Audiobulb has just released 1 | Favourite Places, a CD that captures field recording, compositions, images, text and geo-locations of each artist’s favourite location. This is the first CD in a series and it has given us a chance to work with established artists such as Biosphere, Leafcutter John and Taylor Deupree. Within our own roster Ultre is our most successful artist. He has a unique sound forged from his weird electronics, driving beats, piano, violin and a strange handmade instrument – which looks like a giant metal bow. Ultre’s first album “All The Darkness Has Gone To Detail” sold out within 3 weeks! Calika has also achieved a lot. He has two albums released with Audiobulb, a release with Benbecula and his work with Mark Clifford (Seefeel – Warp Records). Calika is building a strong following hooked on his complex electroacoustic sound.

What’s unique about your label?

Audiobulb is designed to function as a home for sound and visual artists as well as creators of bespoke software and audio hardware. We do release music via traditional channels but we also release multi-media installations, computer software for virtual studio environments (e.g., the SOPHIA VSTi) and hardware units such as the FZ-Bulb (a custom built distortion pedal).

What type of people comprise your audience?

Our audience is very diverse with strong followings across Europe, USA & Japan. I get the sense that they are a very discerning audience. The sort of people who enjoy music from labels like 12k, The Leaf Label, Fat Cat Records and Room 40.

What’s the ethos behind the label?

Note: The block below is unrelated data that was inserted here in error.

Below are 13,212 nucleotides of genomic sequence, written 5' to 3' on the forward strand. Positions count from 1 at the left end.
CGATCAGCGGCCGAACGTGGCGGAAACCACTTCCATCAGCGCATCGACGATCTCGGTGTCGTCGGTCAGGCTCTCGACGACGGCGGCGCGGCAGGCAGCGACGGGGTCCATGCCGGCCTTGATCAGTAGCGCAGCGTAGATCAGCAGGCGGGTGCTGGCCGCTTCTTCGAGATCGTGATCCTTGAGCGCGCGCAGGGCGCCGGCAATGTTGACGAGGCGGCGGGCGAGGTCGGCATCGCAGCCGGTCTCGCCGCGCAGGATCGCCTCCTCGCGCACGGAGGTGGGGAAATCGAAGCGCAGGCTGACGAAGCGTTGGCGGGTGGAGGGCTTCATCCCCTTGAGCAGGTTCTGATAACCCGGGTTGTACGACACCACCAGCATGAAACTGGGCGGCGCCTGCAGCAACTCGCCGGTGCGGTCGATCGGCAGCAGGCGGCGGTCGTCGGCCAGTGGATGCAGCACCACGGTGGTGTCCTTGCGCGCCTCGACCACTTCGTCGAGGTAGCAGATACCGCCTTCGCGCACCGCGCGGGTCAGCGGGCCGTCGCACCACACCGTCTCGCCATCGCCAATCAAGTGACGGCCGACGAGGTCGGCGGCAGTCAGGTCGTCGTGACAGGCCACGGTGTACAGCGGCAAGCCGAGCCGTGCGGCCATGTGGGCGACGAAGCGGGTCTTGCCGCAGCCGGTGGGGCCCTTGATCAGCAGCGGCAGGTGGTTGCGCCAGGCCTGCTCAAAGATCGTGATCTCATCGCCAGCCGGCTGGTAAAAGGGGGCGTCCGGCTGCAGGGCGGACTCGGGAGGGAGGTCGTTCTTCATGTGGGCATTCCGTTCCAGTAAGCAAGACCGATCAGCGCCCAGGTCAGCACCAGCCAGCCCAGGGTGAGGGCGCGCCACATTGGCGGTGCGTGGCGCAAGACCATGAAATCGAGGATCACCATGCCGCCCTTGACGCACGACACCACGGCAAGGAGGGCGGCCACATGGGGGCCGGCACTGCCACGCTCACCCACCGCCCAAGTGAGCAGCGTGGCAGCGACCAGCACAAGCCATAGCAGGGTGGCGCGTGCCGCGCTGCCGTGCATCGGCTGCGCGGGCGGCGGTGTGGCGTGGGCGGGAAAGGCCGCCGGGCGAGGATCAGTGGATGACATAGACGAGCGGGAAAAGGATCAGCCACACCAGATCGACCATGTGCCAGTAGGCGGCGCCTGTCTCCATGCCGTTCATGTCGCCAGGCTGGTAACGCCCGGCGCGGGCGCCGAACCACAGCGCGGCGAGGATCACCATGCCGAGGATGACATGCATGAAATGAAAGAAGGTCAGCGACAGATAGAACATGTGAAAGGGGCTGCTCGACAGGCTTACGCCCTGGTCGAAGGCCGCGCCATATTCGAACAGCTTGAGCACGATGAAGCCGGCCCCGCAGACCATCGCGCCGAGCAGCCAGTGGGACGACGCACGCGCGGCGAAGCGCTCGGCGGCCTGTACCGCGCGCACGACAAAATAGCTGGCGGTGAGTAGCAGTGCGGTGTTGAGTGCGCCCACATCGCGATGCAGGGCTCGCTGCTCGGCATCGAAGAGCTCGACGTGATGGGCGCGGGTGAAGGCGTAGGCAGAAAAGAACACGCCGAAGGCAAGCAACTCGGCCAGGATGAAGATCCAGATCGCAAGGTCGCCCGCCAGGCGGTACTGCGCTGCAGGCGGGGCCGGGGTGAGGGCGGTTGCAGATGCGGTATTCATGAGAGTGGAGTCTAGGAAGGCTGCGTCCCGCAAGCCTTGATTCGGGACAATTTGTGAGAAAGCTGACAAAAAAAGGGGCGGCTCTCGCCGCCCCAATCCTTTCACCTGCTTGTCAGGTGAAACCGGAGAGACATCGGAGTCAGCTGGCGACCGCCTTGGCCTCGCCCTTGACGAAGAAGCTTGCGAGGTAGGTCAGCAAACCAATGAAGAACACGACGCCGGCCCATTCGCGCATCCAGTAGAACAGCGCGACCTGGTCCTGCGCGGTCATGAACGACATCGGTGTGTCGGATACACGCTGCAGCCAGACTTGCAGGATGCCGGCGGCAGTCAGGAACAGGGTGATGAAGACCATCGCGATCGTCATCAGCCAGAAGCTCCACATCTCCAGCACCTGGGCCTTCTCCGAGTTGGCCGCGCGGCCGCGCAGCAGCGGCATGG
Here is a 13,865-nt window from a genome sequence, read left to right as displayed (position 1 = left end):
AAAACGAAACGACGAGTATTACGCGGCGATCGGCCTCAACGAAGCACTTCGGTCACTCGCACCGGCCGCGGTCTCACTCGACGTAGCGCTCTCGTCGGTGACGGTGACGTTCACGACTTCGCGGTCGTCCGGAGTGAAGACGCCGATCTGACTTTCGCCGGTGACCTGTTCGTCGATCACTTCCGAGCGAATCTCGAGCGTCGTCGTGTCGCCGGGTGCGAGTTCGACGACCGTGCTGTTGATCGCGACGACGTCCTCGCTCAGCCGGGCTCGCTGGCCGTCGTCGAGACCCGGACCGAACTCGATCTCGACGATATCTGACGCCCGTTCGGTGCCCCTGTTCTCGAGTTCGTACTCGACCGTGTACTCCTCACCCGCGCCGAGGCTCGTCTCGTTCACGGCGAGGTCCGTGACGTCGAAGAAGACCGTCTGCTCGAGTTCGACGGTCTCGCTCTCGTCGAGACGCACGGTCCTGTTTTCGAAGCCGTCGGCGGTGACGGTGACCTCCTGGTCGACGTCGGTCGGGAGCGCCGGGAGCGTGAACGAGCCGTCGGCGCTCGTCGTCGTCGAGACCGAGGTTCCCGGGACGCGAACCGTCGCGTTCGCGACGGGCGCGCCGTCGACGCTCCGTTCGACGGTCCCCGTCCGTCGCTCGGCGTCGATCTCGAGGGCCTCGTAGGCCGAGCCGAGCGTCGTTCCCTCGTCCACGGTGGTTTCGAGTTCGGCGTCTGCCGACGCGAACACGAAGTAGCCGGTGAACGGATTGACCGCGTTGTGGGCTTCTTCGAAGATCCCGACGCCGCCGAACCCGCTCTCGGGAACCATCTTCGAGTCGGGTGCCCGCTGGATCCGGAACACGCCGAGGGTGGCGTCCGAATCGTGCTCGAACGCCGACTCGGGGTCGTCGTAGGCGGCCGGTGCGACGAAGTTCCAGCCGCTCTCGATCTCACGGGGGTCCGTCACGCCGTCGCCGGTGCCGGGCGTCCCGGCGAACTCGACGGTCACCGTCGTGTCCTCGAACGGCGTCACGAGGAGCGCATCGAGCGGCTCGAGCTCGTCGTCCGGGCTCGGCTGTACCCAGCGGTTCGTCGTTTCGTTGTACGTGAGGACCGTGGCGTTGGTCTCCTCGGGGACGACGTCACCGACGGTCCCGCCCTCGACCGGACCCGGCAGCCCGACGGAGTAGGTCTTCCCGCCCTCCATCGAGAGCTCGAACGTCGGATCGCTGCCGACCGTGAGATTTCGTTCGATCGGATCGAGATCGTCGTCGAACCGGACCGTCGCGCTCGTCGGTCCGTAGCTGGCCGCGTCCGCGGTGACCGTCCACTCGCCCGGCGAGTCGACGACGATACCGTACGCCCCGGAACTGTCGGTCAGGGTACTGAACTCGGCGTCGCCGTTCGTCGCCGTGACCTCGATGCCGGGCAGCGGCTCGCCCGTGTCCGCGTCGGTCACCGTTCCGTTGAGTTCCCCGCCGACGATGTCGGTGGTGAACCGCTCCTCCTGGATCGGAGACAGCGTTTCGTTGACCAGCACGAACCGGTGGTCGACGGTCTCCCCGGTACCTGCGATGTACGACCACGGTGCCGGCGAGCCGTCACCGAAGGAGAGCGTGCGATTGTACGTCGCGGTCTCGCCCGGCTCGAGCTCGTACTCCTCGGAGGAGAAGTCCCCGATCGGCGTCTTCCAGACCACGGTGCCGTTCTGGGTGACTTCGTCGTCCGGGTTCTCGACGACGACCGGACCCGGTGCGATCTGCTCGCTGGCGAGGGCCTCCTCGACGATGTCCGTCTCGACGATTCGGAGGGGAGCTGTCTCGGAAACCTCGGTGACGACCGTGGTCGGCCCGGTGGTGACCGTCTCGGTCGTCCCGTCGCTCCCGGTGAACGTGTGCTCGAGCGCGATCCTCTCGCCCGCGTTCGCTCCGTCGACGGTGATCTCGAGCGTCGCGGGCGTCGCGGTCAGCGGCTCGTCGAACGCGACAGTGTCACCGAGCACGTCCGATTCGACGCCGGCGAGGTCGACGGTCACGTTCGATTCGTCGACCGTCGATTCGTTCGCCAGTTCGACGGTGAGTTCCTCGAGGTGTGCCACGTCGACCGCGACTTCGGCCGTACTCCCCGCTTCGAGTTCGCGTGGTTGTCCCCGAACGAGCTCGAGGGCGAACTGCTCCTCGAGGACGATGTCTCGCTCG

Simply put the ethos behind the label is to support talented artists to explore their own creative direction.

How would you describe the music which you release?

Works supported by Audiobulb often explore the interface between the electronic and natural world. We embrace the complexity of unique electronics, intricate acoustics and detailed microsounds.

What is the most challenging element facing your label?

Challenges are positive and provide a direction of travel. For Audiobulb the challenge is to continue to increase the listener’s awareness of our work. We strongly believe we have a sound that many people will enjoy. We value every new listener. In practical terms there is an ongoing desire to expand – to sell more CDs and downloads with the view to supporting more artists and releases.

Do you work long term or short term with your artists?

It depends on the project in question. My relationship with the label’s roster is to work long term with the artists to encourage their work and support continual development. Each artist is different, some more prolific than others, some more confident than others. Specific projects such as Favourite Places gives me the opportunity to work on a shorter terms basis with established and upcoming artists. This enables me to meet different people and learn from their creative direction and their view of the music scene.

The label has to be trustworthy

What is the most satisfying thing anyone has ever said to you about the label?

We get lots of compliments on a daily basis. If you look at our myspace page you will find 500 positive comments! People comment on the look and design aspects of the label, the extraordinary artwork of Curet A. and the detailed intricate sounds that we release. There are also some fanatical fans – people who wear the t-shirt, talk about us on the forums and spread the word. People like Paul C. I’d like to say hello and thanks to Paul for being such a great supporter.